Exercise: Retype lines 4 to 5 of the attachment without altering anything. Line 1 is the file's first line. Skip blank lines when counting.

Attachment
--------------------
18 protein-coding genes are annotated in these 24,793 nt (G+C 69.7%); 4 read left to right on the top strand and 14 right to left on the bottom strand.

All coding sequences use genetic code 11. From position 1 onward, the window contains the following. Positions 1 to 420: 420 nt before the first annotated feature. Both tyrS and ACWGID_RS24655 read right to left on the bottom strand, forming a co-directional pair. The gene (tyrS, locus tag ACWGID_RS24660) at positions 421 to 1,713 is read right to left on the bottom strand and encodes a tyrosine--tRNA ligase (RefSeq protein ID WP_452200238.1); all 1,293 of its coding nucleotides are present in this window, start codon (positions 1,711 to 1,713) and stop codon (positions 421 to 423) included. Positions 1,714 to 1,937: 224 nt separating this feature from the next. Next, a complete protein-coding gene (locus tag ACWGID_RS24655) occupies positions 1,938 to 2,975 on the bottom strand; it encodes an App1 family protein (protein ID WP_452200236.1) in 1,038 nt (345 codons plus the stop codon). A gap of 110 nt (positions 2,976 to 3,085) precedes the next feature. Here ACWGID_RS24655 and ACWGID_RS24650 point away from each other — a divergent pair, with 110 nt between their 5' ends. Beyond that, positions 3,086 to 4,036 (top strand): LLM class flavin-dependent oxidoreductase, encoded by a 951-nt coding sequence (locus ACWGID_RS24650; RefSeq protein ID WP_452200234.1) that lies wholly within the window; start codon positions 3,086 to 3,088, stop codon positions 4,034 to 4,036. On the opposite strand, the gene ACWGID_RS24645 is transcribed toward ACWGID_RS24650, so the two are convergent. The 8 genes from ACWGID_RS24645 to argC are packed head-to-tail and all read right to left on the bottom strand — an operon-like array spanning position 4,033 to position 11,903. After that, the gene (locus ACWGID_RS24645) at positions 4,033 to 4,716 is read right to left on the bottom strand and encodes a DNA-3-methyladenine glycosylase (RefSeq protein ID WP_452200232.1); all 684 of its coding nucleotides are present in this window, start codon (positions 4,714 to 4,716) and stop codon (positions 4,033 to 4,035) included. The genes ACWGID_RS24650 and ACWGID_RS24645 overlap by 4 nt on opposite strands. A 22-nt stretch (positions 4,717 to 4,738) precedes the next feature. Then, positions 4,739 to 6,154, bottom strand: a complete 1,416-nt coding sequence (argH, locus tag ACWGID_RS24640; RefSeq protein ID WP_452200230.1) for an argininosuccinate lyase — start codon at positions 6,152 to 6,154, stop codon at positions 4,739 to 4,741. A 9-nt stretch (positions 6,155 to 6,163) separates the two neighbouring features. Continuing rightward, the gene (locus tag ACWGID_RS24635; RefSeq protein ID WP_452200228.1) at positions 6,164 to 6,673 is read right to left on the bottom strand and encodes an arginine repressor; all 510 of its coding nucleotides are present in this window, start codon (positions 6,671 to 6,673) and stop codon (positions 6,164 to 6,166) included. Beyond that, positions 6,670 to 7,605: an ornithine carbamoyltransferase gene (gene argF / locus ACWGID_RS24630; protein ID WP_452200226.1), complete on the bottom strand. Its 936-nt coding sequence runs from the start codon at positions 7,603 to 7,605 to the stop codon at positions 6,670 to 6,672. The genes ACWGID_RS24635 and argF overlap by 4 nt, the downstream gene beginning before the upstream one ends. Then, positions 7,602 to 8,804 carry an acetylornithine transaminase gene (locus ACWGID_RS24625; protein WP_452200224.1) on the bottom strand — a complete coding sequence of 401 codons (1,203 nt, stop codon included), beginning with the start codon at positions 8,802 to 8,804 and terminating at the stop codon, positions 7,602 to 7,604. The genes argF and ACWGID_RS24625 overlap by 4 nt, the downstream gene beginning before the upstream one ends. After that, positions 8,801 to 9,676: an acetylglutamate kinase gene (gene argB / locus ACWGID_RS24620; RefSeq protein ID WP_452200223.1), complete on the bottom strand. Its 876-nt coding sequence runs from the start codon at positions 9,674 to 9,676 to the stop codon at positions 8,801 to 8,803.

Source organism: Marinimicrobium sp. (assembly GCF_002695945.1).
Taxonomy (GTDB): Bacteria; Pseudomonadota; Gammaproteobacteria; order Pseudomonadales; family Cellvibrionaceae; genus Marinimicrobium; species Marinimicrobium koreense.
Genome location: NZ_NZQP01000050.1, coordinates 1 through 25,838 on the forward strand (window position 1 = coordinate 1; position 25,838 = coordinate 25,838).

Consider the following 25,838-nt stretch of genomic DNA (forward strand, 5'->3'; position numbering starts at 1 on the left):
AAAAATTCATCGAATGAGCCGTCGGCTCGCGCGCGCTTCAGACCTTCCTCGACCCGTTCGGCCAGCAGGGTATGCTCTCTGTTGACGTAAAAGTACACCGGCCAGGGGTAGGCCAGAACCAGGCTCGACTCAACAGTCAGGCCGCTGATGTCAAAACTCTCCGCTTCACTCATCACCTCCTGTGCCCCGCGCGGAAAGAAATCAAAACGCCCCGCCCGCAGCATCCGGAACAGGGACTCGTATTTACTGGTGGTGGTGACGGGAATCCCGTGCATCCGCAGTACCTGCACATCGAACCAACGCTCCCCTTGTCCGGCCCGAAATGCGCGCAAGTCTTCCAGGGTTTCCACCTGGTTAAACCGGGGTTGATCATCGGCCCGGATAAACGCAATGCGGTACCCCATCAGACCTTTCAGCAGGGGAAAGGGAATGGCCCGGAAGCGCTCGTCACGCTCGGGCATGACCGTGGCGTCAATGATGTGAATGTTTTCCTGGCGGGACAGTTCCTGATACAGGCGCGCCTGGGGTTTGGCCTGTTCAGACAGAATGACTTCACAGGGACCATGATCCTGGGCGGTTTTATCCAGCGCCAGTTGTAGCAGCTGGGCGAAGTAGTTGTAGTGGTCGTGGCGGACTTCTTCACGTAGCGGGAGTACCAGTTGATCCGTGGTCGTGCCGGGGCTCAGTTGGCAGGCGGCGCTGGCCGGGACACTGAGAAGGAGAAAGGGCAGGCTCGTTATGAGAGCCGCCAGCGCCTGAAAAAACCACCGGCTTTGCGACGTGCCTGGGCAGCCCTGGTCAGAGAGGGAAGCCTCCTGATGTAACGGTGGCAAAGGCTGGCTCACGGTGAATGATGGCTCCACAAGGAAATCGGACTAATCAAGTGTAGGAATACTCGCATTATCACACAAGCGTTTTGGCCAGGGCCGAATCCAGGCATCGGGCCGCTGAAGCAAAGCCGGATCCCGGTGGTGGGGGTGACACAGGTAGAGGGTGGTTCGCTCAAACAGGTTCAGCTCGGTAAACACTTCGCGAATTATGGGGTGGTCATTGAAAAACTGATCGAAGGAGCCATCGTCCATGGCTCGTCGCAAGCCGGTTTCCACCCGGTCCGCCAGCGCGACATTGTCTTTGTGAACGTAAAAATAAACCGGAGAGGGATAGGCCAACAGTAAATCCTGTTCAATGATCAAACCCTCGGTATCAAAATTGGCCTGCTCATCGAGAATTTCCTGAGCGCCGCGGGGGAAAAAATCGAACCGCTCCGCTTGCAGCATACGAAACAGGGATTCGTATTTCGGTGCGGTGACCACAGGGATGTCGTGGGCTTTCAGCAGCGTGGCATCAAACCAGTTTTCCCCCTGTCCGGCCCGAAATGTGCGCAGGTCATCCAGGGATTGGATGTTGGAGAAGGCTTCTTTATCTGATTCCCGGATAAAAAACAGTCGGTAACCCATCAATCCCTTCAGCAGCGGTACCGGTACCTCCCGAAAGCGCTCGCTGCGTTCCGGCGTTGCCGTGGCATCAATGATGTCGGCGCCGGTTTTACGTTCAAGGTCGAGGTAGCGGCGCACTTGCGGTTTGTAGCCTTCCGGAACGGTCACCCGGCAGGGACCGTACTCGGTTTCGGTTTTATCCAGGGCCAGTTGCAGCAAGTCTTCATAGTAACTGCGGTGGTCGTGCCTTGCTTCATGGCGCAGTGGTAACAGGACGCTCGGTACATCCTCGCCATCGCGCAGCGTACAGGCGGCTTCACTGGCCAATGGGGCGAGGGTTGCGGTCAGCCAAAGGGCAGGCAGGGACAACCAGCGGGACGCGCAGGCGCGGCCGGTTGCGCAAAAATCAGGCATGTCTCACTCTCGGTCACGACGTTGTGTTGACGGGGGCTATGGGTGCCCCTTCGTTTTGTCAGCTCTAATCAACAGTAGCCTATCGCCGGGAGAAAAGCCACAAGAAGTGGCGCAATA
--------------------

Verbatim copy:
Taxonomy (GTDB): Bacteria; Pseudomonadota; Gammaproteobacteria; order Pseudomonadales; family Cellvibrionaceae; genus Marinimicrobium; species Marinimicrobium koreense.
Genome location: NZ_NZQP01000050.1, coordinates 1 through 25,838 on the forward strand (window position 1 = coordinate 1; position 25,838 = coordinate 25,838).